Mitch Dorson was my friend. Judging by the amazing turnout at his memorial service the other night, that doesn't make me all that special, numerically speaking, but I sure felt special when I was around him. He was an incredible person and a Tucson treasure.
Mr. Dorson died suddenly a couple of weeks ago, and it left a gaping hole in the community. (As a longtime coach, I never address—or refer to—teachers or parents by their first names. In all the time I knew him, I never once called him "Mitch.")
He was born in New York City, but grew up in Tucson. His family ran Dorson's Furniture, a local fixture for nearly a half-century before it closed in 2000. He graduated from Tucson High School, where he had been a yell leader, complete with an Archie Andrews-style megaphone. He got a degree in journalism from the University of Arizona, did graduate work at the Woodrow Wilson School of Public and International Affairs at Princeton University, and then worked for Common Cause in Washington, D.C., before coming back to Tucson to stay.
I was an admirer of Mr. Dorson before I ever met him. While he was teaching history at Catalina Foothills High School, he became embroiled in an ugly controversy. A kid was up for a scholarship from the Flinn Foundation. This is a mega-scholarship that pays for everything as long as the recipient attends one of Arizona's universities; it even pays for the kid to travel abroad during the summer. It's a feather in the cap of any school or district to have a Flinn scholarship winner.
Unfortunately, the kid was in Mr. Dorson's history class, and Dorson was certain that the kid had cheated. He felt that the Flinn Foundation people should know, but the school district disagreed. Dorson went to the media, and then some bureaucrat in the superintendent's office reported Dorson to the state Department of Education for "unprofessional conduct."
Dorson resigned, and Catalina Foothills' enormous loss was Green Fields' gain. The kids universally raved about him, even though he was hard on them and their respective grade-point averages. He set extremely high classroom standards, even for Green Fields, which is one of the toughest academic schools in the state. It became common knowledge that a B in Mr. Dorson's class was like an A-plus anywhere else.
His interactive style was perfect for Green Fields, where there are usually only eight or nine kids in each classroom. He would hold passionate debates and have the kids stage mock Senate hearings on various issues.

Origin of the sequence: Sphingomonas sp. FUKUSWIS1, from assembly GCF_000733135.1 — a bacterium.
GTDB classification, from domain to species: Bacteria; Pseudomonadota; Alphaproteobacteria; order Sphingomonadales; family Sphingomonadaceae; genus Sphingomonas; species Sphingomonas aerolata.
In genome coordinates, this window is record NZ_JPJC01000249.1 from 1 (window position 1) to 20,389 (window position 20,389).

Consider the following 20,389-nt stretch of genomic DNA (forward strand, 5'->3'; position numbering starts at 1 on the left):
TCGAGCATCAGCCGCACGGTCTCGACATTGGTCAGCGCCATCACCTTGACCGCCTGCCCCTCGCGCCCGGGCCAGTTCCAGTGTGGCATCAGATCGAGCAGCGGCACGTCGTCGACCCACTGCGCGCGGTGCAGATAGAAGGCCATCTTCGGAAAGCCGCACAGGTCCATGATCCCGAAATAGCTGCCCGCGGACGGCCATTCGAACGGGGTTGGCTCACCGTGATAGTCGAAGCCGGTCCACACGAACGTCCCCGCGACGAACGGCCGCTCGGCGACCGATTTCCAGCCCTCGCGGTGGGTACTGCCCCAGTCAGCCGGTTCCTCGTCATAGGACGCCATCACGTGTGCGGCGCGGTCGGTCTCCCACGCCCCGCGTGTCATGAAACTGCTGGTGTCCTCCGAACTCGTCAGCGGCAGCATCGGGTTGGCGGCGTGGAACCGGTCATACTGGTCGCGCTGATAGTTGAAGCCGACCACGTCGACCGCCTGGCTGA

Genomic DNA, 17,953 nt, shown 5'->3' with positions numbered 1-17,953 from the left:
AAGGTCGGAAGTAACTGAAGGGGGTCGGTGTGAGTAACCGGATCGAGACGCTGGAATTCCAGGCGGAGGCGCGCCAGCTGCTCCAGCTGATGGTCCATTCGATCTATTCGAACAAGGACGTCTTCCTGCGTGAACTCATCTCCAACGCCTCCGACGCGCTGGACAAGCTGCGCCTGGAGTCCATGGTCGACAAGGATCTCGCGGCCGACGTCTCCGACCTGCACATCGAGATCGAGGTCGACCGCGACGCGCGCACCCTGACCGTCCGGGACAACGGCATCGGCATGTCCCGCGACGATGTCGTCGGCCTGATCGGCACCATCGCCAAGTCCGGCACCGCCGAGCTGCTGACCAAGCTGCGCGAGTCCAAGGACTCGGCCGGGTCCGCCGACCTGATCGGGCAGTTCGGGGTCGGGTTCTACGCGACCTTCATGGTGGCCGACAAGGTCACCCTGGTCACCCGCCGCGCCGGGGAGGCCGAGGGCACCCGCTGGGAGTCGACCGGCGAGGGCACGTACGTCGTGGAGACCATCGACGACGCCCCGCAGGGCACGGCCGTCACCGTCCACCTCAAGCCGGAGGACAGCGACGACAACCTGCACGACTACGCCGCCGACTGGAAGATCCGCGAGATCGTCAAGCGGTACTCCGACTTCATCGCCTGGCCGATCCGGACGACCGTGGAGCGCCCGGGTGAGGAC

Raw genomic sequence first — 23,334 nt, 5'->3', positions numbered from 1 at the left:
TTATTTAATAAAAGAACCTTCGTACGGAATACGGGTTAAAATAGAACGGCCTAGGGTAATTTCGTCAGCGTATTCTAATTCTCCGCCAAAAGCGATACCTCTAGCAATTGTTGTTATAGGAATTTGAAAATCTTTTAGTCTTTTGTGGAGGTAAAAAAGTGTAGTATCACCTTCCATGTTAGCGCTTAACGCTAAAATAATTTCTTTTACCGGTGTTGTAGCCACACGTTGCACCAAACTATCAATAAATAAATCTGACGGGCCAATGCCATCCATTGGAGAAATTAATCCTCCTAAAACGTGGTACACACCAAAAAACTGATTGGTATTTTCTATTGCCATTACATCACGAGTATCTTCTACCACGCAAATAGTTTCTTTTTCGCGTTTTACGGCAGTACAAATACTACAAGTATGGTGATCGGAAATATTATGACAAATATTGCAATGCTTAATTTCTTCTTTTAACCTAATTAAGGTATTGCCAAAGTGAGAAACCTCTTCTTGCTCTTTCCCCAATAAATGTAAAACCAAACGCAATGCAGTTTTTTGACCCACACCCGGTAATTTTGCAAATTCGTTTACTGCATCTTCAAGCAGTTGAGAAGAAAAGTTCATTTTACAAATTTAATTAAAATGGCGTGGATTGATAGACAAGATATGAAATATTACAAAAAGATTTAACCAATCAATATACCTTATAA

He and I hit it off immediately. We bonded over books, sports and politics. His favorite political leader had been Bobby Kennedy, and when I told him that as a teenage "precinct worker," I had been at the Ambassador Hotel the night Kennedy was shot, he got emotional.
Over the years, I gave him lots of books, and he read them all. He even used a part of my favorite book, Richard Rhodes' Pulitzer Prize-winning The Making of the Atomic Bomb, in his class. I spoke to him just a couple of days before he died. I had just gotten The Passage of Power, the latest in the multivolume biography of LBJ. He said that he was going to get it, and that after we both had read it, we could compare notes.
He would always show up at my girls' team's basketball games, often with his megaphone. He'd loudly sing the national anthem (way off key) and then root for the kids. He'd even travel to our games in St. David and Benson. He'd also come to practice sometimes and just shoot free throws at a side basket.
Whenever I'd buy my kids T-shirts for winning a summer league or, like this past season, going undefeated in regular-season games, I'd always get one for Mr. Dorson. He'd wear them to school and always wore them with pride. I've been thinking of having my leading scorer, Olivia (who is an amazing artist), paint a picture of Mr. Dorson on the wall behind the top of the bleachers where he would always sit. That way, he'll be with us in the gym forever.
When I attended the memorial in his honor at the Jewish Community Center, I was stunned. The huge auditorium filled up quickly, and people just kept on coming. They had to open an adjoining room, and there was still an overflow, standing-room-only crowd.
Tucson Mayor Jonathan Rothschild told me that when he was in the second-grade, Mr. Dorson was his religion-class teacher. "Mitch was always so engaged, so enthusiastic. And he always knew his stuff," the mayor said.
Mr. Dorson's integrity, passion and willingness to go out on a limb for what he knew was right was (and should remain) an inspiration to us all. One of the few things I've done consistently right in my life is tell people how important they are to me before they're gone. I'm pretty sure he knew, but it's still not enough.
I miss him a lot. And for the rest of my life, when I go to buy a book, I'm going to wonder whether Mr. Dorson would have liked it.